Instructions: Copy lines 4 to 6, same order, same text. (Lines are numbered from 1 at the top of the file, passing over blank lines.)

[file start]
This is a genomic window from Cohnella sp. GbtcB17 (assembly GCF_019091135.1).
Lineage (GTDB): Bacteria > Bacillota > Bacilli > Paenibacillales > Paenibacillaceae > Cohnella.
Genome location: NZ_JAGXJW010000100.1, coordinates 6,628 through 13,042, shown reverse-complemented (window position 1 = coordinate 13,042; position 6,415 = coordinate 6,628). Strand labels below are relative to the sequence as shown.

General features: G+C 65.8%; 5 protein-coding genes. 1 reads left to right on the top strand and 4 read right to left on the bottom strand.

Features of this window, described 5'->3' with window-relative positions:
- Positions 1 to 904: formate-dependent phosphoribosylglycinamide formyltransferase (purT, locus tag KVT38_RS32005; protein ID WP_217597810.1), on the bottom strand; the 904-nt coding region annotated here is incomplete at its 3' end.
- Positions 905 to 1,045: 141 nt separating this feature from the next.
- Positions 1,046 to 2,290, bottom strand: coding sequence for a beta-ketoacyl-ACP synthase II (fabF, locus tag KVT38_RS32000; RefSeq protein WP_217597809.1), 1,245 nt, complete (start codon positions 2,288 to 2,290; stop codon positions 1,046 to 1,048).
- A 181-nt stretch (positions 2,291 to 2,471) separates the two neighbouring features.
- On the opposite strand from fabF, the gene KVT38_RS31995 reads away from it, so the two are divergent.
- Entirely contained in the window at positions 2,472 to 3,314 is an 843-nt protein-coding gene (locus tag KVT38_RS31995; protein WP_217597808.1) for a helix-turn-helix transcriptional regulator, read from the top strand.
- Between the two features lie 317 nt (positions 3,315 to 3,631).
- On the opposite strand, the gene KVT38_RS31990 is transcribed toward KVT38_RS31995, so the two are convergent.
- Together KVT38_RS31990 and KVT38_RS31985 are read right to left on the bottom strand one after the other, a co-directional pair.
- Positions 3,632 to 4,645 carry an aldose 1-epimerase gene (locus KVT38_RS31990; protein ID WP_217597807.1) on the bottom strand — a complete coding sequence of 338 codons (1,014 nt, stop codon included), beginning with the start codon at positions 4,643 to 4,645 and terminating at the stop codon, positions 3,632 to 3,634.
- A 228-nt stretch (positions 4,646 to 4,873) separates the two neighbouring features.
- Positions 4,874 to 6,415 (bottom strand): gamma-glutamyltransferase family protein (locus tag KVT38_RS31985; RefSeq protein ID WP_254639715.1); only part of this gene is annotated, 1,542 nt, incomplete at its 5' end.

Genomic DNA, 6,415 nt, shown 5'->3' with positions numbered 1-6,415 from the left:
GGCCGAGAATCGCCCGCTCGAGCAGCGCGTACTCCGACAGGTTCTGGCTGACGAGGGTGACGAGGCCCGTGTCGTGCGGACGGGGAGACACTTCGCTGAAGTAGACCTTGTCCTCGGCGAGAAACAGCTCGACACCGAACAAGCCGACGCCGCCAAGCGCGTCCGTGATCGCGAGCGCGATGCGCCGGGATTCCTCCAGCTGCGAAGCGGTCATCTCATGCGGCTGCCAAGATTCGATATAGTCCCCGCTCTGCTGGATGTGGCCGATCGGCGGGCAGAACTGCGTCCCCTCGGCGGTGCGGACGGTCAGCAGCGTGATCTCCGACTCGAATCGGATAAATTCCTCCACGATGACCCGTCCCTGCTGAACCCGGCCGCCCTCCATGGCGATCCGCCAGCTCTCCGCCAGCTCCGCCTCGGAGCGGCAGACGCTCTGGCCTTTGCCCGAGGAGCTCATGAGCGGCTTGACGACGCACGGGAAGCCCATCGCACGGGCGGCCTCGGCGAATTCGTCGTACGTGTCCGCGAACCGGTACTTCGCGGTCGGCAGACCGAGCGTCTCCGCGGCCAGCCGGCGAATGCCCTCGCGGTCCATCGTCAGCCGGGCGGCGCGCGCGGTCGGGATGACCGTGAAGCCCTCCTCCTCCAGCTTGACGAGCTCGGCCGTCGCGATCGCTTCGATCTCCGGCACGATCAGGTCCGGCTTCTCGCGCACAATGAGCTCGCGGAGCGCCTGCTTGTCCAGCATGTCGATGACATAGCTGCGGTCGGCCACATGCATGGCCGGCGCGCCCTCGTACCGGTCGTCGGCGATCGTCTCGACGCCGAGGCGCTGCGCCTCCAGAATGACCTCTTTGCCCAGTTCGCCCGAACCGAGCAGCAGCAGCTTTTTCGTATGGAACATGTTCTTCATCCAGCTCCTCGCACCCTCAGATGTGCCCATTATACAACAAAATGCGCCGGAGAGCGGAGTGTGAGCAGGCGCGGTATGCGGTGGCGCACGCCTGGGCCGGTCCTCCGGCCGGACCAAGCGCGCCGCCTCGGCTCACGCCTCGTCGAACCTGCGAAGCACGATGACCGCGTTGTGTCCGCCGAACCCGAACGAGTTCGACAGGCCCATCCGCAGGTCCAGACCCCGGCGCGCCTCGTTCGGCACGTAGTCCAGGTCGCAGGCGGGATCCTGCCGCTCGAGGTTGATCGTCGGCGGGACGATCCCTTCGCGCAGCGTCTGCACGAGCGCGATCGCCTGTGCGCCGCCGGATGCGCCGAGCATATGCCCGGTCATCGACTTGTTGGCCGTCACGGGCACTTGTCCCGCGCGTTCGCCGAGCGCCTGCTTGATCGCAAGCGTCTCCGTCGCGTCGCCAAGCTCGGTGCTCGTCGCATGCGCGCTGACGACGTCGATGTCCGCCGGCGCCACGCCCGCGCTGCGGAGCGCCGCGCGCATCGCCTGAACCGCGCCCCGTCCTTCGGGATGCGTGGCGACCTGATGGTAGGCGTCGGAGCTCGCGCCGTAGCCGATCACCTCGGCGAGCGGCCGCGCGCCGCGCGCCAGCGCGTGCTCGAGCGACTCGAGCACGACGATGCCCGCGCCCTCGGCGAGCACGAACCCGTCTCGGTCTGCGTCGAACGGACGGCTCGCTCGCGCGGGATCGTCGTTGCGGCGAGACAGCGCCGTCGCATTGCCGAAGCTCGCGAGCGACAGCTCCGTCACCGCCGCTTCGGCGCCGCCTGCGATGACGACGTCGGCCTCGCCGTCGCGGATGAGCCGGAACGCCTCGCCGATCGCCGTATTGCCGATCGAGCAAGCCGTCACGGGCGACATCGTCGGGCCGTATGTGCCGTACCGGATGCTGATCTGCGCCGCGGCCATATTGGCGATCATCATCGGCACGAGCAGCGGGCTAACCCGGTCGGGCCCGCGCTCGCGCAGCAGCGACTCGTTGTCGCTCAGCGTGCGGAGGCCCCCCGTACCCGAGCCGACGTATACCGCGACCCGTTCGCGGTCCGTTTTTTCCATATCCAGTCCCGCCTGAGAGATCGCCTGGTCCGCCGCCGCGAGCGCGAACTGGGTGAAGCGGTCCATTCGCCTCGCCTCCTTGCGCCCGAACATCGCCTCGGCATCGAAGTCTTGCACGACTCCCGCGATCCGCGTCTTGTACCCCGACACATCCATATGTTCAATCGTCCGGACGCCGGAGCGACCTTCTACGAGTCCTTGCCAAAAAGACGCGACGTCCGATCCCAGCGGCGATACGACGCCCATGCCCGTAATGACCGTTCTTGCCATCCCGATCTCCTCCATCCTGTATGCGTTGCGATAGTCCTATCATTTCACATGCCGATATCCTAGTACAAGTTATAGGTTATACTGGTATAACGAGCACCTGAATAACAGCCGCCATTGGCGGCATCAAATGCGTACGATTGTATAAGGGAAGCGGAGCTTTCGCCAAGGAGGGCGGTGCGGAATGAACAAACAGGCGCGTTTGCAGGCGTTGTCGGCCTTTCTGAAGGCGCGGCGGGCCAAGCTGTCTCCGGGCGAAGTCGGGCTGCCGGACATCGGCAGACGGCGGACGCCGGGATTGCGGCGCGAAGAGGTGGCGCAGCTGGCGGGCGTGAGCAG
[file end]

General features: G+C 65.8%; 5 protein-coding genes. 1 reads left to right on the top strand and 4 read right to left on the bottom strand.

Features of this window, described 5'->3' with window-relative positions:
- Positions 1 to 904: formate-dependent phosphoribosylglycinamide formyltransferase (purT, locus tag KVT38_RS32005; protein ID WP_217597810.1), on the bottom strand; the 904-nt coding region annotated here is incomplete at its 3' end.